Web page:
Reclaimed Barnwood Unity Cross® Cord of Three Strands


Each of these creations are One-of-a-Kind Originals  

Unity Cross ® Reclaimed Barnwood Cord of Three Strands Wedding Wall Cross

What sets our braided cross apart? Each of these crosses are handmade with high quality, 100% reclaimed Barnwood, hand painted pine center crosses, hand-finished bronze or iron hardware, plus the highest quality locally source jute rope. Put simply, this is not a mass produced, dime-a-dozen product. Each one is unique and made to exacting standards in our woodshop.

This is a made-to-order item and takes up to 14 business days to make and ship. If you need it sooner, please order Rush Processing.


Color: Reclaimed Barnwood / with large Gray Wash Center Cross, Natural Rope, and choice of Nail/Clasp color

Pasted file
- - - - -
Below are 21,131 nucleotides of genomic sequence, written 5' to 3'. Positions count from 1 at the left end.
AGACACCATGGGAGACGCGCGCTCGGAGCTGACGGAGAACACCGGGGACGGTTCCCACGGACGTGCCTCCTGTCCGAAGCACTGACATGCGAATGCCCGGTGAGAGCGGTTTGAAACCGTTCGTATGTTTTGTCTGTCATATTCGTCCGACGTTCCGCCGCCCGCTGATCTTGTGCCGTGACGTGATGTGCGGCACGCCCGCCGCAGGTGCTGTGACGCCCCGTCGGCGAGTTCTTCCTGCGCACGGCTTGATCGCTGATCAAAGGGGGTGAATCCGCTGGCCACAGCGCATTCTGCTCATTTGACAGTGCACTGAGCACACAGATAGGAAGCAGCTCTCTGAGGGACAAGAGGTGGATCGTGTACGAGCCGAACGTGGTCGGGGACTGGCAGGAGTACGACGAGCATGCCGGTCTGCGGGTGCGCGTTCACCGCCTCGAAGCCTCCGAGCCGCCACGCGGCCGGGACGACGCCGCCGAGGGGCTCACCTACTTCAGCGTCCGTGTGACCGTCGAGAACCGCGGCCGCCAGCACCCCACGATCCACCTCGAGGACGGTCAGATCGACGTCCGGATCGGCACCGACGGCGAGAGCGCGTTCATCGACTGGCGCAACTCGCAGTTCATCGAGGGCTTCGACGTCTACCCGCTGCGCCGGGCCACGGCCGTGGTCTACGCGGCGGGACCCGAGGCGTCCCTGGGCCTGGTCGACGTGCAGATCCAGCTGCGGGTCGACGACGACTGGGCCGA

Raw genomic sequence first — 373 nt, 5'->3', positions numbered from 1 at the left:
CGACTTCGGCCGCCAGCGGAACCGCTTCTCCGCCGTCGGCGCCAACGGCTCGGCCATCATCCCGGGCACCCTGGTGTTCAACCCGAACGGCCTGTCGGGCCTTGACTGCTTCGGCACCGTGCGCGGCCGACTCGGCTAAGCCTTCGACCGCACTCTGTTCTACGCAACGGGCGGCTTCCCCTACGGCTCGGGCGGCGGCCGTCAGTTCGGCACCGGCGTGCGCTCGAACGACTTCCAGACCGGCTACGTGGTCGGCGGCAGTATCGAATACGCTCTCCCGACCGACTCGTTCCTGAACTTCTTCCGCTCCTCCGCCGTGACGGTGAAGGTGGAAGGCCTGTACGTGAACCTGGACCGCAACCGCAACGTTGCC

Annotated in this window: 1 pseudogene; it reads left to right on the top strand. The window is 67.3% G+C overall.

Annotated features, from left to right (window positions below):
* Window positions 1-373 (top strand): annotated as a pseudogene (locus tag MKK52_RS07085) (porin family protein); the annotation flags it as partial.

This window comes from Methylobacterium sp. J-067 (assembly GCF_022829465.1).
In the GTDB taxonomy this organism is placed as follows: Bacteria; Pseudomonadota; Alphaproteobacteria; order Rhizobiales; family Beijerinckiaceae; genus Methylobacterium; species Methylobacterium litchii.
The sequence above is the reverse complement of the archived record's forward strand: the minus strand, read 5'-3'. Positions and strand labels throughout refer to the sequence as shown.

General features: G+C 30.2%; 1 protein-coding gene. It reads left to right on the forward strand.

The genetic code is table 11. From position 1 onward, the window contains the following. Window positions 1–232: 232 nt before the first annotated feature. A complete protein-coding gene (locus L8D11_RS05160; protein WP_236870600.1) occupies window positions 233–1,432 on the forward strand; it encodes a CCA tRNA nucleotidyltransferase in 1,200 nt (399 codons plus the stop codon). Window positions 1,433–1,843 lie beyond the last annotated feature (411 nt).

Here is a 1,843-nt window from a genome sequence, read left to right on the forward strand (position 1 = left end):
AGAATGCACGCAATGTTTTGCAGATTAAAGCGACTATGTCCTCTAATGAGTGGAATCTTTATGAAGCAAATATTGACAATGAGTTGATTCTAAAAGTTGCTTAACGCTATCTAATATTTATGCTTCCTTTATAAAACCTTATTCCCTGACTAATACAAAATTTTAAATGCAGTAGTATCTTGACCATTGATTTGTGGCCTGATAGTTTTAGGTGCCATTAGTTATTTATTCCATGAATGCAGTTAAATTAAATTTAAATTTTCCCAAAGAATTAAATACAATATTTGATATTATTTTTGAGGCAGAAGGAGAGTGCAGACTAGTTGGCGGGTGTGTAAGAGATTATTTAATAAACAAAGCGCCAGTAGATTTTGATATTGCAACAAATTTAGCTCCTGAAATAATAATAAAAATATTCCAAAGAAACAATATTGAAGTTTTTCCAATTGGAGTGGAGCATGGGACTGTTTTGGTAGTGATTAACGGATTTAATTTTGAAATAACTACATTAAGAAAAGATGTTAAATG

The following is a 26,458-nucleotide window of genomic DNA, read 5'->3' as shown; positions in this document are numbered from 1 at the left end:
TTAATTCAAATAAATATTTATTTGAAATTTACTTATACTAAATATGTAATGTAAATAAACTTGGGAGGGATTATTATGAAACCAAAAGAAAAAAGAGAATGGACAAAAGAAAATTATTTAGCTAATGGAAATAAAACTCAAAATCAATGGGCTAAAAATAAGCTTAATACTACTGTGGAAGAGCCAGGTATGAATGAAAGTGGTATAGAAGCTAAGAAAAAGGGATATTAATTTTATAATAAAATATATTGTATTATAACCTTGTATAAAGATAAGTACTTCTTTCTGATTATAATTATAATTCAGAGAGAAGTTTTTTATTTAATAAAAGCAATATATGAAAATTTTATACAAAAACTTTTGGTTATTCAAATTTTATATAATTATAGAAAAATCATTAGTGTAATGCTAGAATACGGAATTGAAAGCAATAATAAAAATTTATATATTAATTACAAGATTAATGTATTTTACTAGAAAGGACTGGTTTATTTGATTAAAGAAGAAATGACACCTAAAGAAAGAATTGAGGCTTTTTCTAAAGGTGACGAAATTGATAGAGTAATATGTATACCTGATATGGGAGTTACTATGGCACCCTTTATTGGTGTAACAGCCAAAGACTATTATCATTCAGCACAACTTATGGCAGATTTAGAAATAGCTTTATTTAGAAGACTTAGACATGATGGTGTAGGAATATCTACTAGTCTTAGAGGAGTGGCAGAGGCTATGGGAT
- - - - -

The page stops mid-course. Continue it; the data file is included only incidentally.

Based on the Timeless design of the Unity Cross®, We are excited to introduce the Unity Cross® Cord of Three Strands Wedding Cross.

Based on Ecclesiastes 4:12, where we read “though one may be overpowered, two can defend themselves. A cord of three strands is not easily broken”, the Cord of Three Strands Unity Cross® represents God, the groom, and the bride joining together in a powerful covenant. By keeping the Lord at the center of marriage, His love will continue to grow and bind the couple together, and this demonstrates that each are better together, stronger together, and can weather any storm.

This unique and original wall art is a beautiful addition to your ceremony and can be displayed in your home as a lasting reminder of the covenant you made on your wedding day. This is the newest most unique idea for wedding ceremonies today.


Measures 19" X 13"

Other Features:

  • Personalized Laser engraved wood plate (additional fee)
  • Free Unity Cross information cards for your ceremony guests with every purchase


The Unity Cross is Patented - # D619,926, #D686,385,  Pat. #8,418,344 and has other Patents Pending.

The Unity Cross is a Registered Trademark of Michael Letney. Any unauthorized use or manufacture is Prohibited.

Michael Letney 2006